Japan's top court on Wednesday ruled a law requiring married couples to have the same family name is constitutional, rejecting plaintiffs who sought the right to keep separate surnames, local media said.
The plaintiffs -- three couples -- submitted marriage registration documents with different surnames for wives and husbands in 2018. But municipal governments refused to accept the documents, the Mainichi Shimbun newspaper reported.
The plaintiffs argued requiring married couples to choose a single name "is against equality under the law and freedom of marriage, which are guaranteed by the constitution."
The ruling is in line with a 2015 Supreme Court decision that also found the law constitutional but urged lawmakers to discuss a bill addressing growing calls for flexibility on the issue.
Calls to allow separate surnames have been growing in recent years. The couples argued that the "reasons for the 2015 verdict are no longer valid given changes in society", Jiji Press said.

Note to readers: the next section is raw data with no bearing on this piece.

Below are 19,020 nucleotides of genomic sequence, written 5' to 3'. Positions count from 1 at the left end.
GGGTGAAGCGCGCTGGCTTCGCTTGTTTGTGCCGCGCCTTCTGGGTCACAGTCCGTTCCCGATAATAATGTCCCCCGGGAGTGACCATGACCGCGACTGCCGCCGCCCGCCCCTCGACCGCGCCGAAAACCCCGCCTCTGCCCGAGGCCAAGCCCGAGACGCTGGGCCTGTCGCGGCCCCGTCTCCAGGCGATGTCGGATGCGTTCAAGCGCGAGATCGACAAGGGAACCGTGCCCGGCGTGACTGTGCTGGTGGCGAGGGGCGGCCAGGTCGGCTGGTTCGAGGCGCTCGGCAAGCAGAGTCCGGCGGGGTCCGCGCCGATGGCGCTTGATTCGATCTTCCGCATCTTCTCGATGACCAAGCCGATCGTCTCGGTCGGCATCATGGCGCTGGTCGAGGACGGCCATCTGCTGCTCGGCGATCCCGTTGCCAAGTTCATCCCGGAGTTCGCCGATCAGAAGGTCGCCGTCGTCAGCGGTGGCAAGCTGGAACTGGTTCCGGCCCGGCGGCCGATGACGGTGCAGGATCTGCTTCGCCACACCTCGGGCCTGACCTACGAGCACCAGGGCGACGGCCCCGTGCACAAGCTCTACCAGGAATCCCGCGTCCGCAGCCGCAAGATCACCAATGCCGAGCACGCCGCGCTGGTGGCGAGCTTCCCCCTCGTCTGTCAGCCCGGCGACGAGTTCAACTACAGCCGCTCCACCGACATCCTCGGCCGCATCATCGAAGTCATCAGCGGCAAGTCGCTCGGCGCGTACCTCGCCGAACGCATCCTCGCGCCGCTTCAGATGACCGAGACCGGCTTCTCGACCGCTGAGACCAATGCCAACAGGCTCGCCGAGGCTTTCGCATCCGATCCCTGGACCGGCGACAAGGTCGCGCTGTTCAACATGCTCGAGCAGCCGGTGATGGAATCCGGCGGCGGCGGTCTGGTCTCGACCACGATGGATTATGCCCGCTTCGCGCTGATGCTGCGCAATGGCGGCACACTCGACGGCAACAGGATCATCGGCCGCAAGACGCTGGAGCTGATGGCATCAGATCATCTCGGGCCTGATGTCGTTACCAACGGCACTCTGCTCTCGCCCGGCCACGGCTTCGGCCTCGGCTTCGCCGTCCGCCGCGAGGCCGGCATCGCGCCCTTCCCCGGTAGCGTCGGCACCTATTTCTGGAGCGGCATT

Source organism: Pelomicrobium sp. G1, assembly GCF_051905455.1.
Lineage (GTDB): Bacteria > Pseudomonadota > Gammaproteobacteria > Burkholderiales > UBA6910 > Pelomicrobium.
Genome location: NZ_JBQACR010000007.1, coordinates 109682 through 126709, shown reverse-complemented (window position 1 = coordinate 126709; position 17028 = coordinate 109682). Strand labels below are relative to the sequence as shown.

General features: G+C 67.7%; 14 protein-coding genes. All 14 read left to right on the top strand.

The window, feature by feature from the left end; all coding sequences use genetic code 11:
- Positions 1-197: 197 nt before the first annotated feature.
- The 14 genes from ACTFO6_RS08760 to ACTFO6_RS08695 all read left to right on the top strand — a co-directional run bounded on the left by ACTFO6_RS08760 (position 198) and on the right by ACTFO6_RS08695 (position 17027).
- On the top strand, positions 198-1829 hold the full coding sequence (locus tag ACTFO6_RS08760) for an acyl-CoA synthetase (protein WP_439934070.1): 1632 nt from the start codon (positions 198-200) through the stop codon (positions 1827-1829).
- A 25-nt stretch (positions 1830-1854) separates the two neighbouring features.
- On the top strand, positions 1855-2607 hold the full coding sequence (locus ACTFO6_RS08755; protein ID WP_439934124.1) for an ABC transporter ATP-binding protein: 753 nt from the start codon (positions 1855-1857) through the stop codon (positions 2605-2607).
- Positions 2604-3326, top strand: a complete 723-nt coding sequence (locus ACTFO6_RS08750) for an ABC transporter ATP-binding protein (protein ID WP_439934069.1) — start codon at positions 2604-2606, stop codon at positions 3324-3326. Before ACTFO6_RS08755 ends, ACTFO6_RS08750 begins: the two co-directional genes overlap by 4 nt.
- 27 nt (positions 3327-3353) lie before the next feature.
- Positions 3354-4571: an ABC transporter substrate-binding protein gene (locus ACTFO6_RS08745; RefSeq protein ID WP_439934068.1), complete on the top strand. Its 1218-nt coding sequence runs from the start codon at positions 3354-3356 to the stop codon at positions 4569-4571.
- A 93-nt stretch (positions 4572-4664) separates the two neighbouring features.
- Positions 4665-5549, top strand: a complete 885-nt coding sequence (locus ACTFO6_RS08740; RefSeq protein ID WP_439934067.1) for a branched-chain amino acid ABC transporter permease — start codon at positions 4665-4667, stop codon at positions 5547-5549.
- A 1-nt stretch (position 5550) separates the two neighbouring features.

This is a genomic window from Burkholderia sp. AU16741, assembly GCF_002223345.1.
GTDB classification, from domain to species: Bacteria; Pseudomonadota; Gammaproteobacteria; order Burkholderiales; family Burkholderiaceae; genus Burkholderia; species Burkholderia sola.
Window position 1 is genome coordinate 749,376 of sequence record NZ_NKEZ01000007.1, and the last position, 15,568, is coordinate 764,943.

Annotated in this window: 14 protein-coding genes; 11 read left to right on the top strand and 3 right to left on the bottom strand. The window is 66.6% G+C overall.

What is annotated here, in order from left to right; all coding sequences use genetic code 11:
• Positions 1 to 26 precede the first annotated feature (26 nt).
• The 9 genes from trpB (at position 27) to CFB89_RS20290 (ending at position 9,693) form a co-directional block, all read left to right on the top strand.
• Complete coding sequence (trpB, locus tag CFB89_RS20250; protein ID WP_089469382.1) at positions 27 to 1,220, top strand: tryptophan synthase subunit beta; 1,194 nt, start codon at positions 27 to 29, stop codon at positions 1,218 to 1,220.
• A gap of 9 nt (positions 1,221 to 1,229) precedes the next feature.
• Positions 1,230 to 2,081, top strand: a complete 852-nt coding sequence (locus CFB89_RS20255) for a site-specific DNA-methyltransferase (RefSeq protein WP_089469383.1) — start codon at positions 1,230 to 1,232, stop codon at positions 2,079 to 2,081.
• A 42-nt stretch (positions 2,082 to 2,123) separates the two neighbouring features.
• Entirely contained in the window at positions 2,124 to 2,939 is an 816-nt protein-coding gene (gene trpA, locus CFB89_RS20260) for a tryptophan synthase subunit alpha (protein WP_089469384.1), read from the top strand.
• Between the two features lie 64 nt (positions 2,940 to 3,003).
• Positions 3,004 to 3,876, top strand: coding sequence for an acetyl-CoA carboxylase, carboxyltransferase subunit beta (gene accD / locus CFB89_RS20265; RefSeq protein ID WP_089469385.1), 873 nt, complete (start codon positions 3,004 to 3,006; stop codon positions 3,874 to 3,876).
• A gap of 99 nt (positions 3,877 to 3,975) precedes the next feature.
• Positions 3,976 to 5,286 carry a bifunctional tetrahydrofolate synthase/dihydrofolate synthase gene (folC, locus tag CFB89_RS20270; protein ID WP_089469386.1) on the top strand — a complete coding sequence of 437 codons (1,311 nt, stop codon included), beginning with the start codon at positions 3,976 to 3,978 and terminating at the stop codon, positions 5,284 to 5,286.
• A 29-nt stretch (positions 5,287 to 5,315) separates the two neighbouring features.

Supreme Court officials could not immediately confirm details of Wednesday's verdict, which was widely reported by local media.
Under existing legislation, couples can choose to adopt either the husband or wife's surname when they marry. But in practice, the vast majority of couples opt for the husband's name.
The surname rule has been in place since the late 19th century as part of a family system gathering members under one head of household, usually male.
Backers say having a single family name is important to promote family ties and consider efforts to change the rules an attack on traditional values.